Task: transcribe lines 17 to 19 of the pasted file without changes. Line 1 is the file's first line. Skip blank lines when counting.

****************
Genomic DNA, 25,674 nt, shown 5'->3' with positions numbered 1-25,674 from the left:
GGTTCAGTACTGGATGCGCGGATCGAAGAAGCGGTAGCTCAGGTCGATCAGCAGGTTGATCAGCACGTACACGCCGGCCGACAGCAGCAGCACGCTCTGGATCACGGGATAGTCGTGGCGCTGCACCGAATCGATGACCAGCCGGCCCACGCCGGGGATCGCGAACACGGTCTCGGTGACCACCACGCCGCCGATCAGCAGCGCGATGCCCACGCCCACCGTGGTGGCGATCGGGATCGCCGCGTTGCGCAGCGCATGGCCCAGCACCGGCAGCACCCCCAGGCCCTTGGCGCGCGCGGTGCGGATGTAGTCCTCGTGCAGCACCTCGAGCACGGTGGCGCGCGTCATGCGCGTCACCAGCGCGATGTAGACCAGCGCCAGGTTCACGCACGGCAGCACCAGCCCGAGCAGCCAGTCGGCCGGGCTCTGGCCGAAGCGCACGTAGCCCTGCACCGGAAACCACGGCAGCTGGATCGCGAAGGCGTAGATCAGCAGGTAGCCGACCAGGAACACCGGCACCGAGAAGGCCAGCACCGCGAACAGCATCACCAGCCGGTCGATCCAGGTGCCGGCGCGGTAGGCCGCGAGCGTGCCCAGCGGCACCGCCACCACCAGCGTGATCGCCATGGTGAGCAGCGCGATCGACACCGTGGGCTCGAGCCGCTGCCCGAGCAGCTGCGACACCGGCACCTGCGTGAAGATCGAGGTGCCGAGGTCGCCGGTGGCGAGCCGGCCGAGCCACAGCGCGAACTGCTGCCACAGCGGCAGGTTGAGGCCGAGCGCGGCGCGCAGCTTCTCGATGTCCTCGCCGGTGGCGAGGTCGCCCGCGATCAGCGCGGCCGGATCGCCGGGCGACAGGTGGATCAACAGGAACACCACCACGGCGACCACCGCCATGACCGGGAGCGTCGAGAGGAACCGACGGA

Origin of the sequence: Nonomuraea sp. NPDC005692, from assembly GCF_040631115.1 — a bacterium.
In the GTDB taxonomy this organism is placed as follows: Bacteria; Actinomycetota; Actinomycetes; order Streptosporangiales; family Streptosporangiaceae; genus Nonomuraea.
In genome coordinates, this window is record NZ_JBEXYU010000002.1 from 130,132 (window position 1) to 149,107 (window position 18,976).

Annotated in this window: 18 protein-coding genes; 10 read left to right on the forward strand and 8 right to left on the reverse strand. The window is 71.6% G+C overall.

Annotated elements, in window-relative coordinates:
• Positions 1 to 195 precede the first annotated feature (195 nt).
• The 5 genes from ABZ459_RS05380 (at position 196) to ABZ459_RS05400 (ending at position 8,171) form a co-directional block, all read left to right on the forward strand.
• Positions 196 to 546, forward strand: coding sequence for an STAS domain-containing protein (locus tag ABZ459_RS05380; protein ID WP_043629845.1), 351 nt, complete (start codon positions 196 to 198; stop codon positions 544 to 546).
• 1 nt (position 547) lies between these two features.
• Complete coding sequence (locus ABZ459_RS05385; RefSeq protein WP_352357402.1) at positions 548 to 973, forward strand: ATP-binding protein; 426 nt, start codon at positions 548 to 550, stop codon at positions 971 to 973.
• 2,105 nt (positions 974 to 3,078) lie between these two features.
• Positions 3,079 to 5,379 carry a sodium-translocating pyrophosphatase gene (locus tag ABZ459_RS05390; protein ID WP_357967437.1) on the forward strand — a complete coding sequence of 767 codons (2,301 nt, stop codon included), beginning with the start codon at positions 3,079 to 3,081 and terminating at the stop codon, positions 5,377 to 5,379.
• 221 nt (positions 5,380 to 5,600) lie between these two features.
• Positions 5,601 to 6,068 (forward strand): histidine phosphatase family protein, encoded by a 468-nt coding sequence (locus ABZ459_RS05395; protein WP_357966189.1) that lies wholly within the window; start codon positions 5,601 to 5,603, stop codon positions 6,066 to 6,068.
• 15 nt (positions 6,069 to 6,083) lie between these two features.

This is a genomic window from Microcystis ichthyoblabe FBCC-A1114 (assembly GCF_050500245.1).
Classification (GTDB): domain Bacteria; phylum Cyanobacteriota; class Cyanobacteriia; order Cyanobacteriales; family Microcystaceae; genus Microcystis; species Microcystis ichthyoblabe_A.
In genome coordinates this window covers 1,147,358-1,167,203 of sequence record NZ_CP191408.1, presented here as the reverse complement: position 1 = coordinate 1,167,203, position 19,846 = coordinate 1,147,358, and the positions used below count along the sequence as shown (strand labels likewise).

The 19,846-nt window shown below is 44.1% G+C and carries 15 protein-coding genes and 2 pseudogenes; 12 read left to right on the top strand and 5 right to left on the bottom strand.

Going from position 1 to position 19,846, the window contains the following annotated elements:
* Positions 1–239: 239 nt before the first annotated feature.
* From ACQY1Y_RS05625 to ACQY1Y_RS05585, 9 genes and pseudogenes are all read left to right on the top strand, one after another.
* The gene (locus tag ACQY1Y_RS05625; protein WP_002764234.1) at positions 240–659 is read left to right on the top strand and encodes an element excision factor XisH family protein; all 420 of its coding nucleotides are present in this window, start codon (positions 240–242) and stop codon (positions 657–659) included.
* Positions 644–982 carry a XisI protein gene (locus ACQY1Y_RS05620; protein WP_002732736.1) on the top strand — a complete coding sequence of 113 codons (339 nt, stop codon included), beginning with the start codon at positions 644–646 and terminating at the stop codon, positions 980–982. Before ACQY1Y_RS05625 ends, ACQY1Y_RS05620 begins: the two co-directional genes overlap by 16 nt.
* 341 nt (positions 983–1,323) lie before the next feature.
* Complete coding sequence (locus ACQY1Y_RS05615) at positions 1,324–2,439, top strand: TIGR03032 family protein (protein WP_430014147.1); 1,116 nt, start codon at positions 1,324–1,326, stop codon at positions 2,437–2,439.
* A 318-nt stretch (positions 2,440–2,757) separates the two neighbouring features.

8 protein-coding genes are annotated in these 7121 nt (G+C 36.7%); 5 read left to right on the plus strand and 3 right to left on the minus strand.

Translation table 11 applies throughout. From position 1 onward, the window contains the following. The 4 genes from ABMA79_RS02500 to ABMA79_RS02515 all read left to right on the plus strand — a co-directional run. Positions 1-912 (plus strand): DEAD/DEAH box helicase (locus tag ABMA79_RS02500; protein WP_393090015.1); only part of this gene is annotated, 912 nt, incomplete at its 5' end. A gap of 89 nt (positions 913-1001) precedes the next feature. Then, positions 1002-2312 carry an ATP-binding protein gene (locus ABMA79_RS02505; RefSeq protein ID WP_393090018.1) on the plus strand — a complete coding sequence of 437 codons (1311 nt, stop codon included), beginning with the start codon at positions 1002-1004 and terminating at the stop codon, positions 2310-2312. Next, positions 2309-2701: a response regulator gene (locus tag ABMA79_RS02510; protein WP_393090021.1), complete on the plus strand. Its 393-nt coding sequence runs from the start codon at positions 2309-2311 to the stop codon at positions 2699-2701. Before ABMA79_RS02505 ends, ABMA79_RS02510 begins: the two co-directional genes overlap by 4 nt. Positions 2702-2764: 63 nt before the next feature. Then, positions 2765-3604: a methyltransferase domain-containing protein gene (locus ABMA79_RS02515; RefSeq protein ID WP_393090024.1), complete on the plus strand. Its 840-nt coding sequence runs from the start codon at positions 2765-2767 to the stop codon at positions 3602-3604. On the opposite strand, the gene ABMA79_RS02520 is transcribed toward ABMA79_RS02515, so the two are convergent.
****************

• 15 nt (positions 6,069 to 6,083) lie between these two features.

This is a genomic window from Microcystis ichthyoblabe FBCC-A1114 (assembly GCF_050500245.1).
Classification (GTDB): domain Bacteria; phylum Cyanobacteriota; class Cyanobacteriia; order Cyanobacteriales; family Microcystaceae; genus Microcystis; species Microcystis ichthyoblabe_A.